Though newer, more efficient technologies are available to IT, many enterprises still say, “if it isn’t broke, don’t fix it.” If a service isn't causing headaches for IT managers, who are bogged down with day-to-day operations, and there aren't any hiccups, then why bother? Despite this reluctance, a trend has emerged where providers of those reliable services, like copper-wired telecom services, are encouraging a change to newer, more efficient technologies — decommissioning or sunsetting old services.
Many network circuit providers are abandoning their copper-wired telecom networks for fiber-based networks. The shift to fiber is happening for several reasons. First, older network gear is harder to support and maintain, and technicians with the skills necessary to fix copper facilities are retiring. Secondly, parts are difficult to acquire, if at all, and expensive to repair. Third, the copper infrastructure itself is aging, and improving it is costly. Additionally, carriers have invested a lot of money in the rollout of fiber networks. Fiber offers faster speeds, a wider range of services available, and more sales opportunities for carriers. Lastly, many customers are cutting the cord, so these copper-based services are no longer a profit center. So, carriers have a lot of incentive to forsake their old networks.
Carriers have slowly been moving away from their older infrastructure for a while. Many have refused to renew term agreements. Instead of signing a new contract for the same services, carriers are only offering fiber-based services. Another way carriers have discouraged the use of older services is to raise the rates on those lines and circuits. In many areas of the country, one could buy a single plain old telephone service (POTS) for $30 per month. Now, to continue using that service, rates have been increased dramatically. In some places, POTS lines go for as much as $200-400 per month.
For PRI and T-1 service, the same thing is happening. Carriers refuse to sign contracts, and the rates are skyrocketing. Other carriers have gone as far as to give their customers a date by which they will no longer offer or support the services. Recently, AT&T notified some customers that they need to find an alternative to their TDM services by the end of July 2021 because they are stopping those service offerings. Windstream and Verizon, among others, have given customers the same kind of ultimatums.
What can customers do to avoid this reality of essentially being fired by their carriers? Looking at all fixed IT services is a great place to start. When was the last time all the lines, circuits, bills, and charges were reviewed? Have amounts due on the carrier invoices been slowly increasing? Has your carrier sent any form of notification of a decommissioning timetable?
To avoid these rate increases or cancellation of services, you should be proactive. Find ways to move to fiber-based services. For example, can your older model PBX handle SIP trunking? If not, can a fiber VoIP service be installed and a router convert the SIP to a PRI protocol? You would get the advantages of a fiber service like bandwidth, reliability, and lower prices but still run your legacy PBX until you are ready to replace it. During the review of a client’s local telecom bill, we found that their PRI contract expired. We asked the vendor for a new term agreement. The vendor offered us a new fiber-based circuit agreement that would improve reliability at 2/3 the costs. Another audit of a client’s local telephone bill uncovered 400 POTS lines. We literally dialed each one to find out what/who answered on the other end. Many were in service for a specific business need, but half of them could be eliminated completely or converted to LTE.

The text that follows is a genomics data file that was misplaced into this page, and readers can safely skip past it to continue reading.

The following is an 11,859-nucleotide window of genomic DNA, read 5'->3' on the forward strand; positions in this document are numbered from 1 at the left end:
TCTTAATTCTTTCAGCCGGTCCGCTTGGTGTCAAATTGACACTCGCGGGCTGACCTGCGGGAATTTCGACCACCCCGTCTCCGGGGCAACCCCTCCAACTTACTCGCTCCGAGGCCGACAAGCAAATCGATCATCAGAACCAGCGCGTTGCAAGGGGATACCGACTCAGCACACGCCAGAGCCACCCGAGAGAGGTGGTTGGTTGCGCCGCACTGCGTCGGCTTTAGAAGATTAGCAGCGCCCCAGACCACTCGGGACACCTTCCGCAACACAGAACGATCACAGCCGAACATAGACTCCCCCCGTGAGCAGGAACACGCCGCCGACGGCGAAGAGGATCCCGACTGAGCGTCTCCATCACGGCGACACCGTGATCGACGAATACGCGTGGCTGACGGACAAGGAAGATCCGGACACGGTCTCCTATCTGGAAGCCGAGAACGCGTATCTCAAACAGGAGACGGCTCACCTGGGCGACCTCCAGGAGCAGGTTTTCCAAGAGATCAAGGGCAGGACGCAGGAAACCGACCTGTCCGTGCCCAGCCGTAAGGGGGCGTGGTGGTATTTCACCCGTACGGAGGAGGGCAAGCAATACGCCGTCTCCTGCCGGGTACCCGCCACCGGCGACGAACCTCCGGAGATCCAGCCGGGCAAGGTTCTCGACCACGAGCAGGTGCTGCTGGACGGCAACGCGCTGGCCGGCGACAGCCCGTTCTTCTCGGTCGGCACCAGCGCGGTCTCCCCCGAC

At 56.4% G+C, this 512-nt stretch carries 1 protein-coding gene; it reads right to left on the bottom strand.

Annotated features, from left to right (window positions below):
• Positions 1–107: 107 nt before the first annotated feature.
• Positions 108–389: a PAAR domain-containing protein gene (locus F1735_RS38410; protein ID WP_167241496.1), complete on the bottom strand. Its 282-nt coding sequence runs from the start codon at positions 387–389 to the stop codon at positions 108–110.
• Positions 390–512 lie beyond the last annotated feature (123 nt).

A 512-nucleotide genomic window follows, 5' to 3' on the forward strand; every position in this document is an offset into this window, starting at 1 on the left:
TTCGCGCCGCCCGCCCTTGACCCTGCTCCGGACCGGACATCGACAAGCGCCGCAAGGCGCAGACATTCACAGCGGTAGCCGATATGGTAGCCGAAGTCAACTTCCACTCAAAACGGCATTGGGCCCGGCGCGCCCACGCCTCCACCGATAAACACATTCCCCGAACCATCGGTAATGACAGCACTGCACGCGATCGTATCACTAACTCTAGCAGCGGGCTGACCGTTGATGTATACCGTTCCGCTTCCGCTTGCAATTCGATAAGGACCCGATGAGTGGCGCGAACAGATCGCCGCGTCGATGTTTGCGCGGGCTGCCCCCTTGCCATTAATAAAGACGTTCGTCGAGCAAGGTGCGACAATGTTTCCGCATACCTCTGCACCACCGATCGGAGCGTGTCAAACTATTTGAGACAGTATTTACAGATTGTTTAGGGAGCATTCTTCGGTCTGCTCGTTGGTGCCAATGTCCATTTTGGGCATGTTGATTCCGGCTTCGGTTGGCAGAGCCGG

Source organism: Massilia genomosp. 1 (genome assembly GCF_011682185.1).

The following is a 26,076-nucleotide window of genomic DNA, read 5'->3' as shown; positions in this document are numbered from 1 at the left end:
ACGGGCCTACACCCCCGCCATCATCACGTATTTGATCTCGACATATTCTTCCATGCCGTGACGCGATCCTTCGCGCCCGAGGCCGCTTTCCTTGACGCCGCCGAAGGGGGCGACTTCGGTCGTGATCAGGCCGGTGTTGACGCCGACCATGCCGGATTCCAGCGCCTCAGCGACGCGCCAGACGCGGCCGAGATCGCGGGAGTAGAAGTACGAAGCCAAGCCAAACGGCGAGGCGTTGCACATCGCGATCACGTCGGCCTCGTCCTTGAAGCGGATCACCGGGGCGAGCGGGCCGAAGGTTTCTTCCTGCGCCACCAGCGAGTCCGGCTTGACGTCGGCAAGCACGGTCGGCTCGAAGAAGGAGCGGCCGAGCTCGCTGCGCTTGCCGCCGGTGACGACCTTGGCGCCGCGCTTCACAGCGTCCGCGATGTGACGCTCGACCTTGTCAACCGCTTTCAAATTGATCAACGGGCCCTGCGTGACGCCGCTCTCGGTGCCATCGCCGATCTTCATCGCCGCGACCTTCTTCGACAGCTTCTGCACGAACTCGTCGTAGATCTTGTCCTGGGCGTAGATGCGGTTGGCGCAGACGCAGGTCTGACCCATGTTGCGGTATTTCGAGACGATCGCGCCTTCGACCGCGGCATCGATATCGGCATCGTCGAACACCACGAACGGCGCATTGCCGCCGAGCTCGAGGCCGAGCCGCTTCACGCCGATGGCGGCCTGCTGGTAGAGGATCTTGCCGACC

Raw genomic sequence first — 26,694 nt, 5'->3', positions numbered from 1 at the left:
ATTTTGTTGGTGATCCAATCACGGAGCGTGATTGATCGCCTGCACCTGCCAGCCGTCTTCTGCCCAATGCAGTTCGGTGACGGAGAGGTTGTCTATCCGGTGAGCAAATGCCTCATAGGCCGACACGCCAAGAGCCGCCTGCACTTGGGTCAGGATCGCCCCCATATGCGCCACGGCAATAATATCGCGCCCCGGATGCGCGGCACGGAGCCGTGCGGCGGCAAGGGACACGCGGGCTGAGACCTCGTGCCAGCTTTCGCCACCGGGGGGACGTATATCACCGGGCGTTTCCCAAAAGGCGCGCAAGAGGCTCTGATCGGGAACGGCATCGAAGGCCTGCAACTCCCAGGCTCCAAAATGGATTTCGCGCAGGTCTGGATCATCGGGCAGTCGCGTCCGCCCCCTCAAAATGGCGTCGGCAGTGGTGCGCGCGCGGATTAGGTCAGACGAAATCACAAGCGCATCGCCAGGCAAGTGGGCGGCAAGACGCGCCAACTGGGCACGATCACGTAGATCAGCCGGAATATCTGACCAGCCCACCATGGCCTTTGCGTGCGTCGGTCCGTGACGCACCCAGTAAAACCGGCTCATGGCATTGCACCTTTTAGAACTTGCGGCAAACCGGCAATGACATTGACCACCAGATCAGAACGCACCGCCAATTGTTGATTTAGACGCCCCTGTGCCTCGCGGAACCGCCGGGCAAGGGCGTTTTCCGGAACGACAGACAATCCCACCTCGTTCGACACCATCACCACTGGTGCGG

A client recently mentioned that they had a carrier bill that increased by 2/3 in the last three months. Upon examination of the bill, we found three private, low-bandwidth copper data circuits installed in 1997, which had a specific purpose when installed. Once we identified where the circuits were installed, we found that two of the three lines were no longer necessary, and the third could most likely replace by a newer, significantly less expensive service. The annual savings will be nearly $500,000 per year! The “if it isn’t broke, don’t fix it” approach was breaking the budget.
These are just a couple of ways where paying attention to the details can reap big rewards. The FCC has offered some suggestions on how to handle service decommissioning (read more about them here
Don’t have the resources in-house to do this kind of evaluation? Now would be a good time to engage a seasoned technology consultant specializing in cost reduction and contract negotiation. Consultants can easily identify older services, recommend new, less expensive services, provide guidance on competitive market rates and negotiate with carriers on your behalf. Don’t let the carrier fire you. Collect the data and knowledge necessary to get a step ahead of them before they cut you off.
"SCTC Perspective" is written by members of the Society of Communications Technology Consultants, an international organization of independent information and communications technology professionals serving clients in all business sectors and government worldwide.
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